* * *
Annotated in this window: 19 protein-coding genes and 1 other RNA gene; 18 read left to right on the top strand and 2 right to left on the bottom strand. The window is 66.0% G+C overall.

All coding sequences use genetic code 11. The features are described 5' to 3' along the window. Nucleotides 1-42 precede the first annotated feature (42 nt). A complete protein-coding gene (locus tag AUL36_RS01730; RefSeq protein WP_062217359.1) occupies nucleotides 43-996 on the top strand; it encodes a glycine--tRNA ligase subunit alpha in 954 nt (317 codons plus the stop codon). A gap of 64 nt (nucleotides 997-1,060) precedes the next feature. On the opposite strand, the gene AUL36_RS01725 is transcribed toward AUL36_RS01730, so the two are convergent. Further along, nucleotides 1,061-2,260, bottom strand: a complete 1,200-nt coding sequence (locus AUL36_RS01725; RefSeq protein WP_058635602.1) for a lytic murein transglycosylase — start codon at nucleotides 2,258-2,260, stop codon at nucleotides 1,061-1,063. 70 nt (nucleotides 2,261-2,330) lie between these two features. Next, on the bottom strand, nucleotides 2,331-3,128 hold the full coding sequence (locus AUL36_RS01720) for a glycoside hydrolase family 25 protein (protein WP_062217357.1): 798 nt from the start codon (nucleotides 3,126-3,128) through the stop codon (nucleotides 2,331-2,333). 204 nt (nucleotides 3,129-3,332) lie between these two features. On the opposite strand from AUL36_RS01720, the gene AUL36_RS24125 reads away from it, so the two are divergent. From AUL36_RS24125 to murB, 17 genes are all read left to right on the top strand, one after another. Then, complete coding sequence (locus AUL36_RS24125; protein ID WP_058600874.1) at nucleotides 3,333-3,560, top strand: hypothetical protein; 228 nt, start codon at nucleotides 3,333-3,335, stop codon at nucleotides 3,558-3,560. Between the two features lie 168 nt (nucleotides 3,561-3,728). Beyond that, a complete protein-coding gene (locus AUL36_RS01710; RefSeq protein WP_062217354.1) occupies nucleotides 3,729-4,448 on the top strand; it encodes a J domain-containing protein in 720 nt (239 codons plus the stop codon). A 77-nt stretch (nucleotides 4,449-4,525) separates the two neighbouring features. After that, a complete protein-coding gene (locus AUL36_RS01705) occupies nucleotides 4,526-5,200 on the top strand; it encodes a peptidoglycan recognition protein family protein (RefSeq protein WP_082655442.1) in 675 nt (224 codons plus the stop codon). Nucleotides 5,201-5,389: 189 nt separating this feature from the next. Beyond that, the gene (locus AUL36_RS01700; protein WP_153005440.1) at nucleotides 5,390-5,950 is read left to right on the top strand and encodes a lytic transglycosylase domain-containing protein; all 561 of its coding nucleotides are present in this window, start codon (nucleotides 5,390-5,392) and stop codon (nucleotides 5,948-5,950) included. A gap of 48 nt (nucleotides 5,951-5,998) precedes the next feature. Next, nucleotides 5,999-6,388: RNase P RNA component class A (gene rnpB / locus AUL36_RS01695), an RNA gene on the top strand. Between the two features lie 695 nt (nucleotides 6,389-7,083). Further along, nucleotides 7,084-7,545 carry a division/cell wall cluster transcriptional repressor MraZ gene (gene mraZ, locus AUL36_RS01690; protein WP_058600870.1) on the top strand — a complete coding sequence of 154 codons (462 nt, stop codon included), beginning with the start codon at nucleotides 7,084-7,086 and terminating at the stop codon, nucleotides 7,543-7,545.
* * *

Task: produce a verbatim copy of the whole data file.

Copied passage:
Annotated in this window: 19 protein-coding genes and 1 other RNA gene; 18 read left to right on the top strand and 2 right to left on the bottom strand. The window is 66.0% G+C overall.

All coding sequences use genetic code 11. The features are described 5' to 3' along the window. Nucleotides 1-42 precede the first annotated feature (42 nt). A complete protein-coding gene (locus tag AUL36_RS01730; RefSeq protein WP_062217359.1) occupies nucleotides 43-996 on the top strand; it encodes a glycine--tRNA ligase subunit alpha in 954 nt (317 codons plus the stop codon). A gap of 64 nt (nucleotides 997-1,060) precedes the next feature. On the opposite strand, the gene AUL36_RS01725 is transcribed toward AUL36_RS01730, so the two are convergent. Further along, nucleotides 1,061-2,260, bottom strand: a complete 1,200-nt coding sequence (locus AUL36_RS01725; RefSeq protein WP_058635602.1) for a lytic murein transglycosylase — start codon at nucleotides 2,258-2,260, stop codon at nucleotides 1,061-1,063. 70 nt (nucleotides 2,261-2,330) lie between these two features. Next, on the bottom strand, nucleotides 2,331-3,128 hold the full coding sequence (locus AUL36_RS01720) for a glycoside hydrolase family 25 protein (protein WP_062217357.1): 798 nt from the start codon (nucleotides 3,126-3,128) through the stop codon (nucleotides 2,331-2,333). 204 nt (nucleotides 3,129-3,332) lie between these two features. On the opposite strand from AUL36_RS01720, the gene AUL36_RS24125 reads away from it, so the two are divergent. From AUL36_RS24125 to murB, 17 genes are all read left to right on the top strand, one after another. Then, complete coding sequence (locus AUL36_RS24125; protein ID WP_058600874.1) at nucleotides 3,333-3,560, top strand: hypothetical protein; 228 nt, start codon at nucleotides 3,333-3,335, stop codon at nucleotides 3,558-3,560. Between the two features lie 168 nt (nucleotides 3,561-3,728). Beyond that, a complete protein-coding gene (locus AUL36_RS01710; RefSeq protein WP_062217354.1) occupies nucleotides 3,729-4,448 on the top strand; it encodes a J domain-containing protein in 720 nt (239 codons plus the stop codon). A 77-nt stretch (nucleotides 4,449-4,525) separates the two neighbouring features. After that, a complete protein-coding gene (locus AUL36_RS01705) occupies nucleotides 4,526-5,200 on the top strand; it encodes a peptidoglycan recognition protein family protein (RefSeq protein WP_082655442.1) in 675 nt (224 codons plus the stop codon). Nucleotides 5,201-5,389: 189 nt separating this feature from the next. Beyond that, the gene (locus AUL36_RS01700; protein WP_153005440.1) at nucleotides 5,390-5,950 is read left to right on the top strand and encodes a lytic transglycosylase domain-containing protein; all 561 of its coding nucleotides are present in this window, start codon (nucleotides 5,390-5,392) and stop codon (nucleotides 5,948-5,950) included. A gap of 48 nt (nucleotides 5,951-5,998) precedes the next feature. Next, nucleotides 5,999-6,388: RNase P RNA component class A (gene rnpB / locus AUL36_RS01695), an RNA gene on the top strand. Between the two features lie 695 nt (nucleotides 6,389-7,083). Further along, nucleotides 7,084-7,545 carry a division/cell wall cluster transcriptional repressor MraZ gene (gene mraZ, locus AUL36_RS01690; protein WP_058600870.1) on the top strand — a complete coding sequence of 154 codons (462 nt, stop codon included), beginning with the start codon at nucleotides 7,084-7,086 and terminating at the stop codon, nucleotides 7,543-7,545.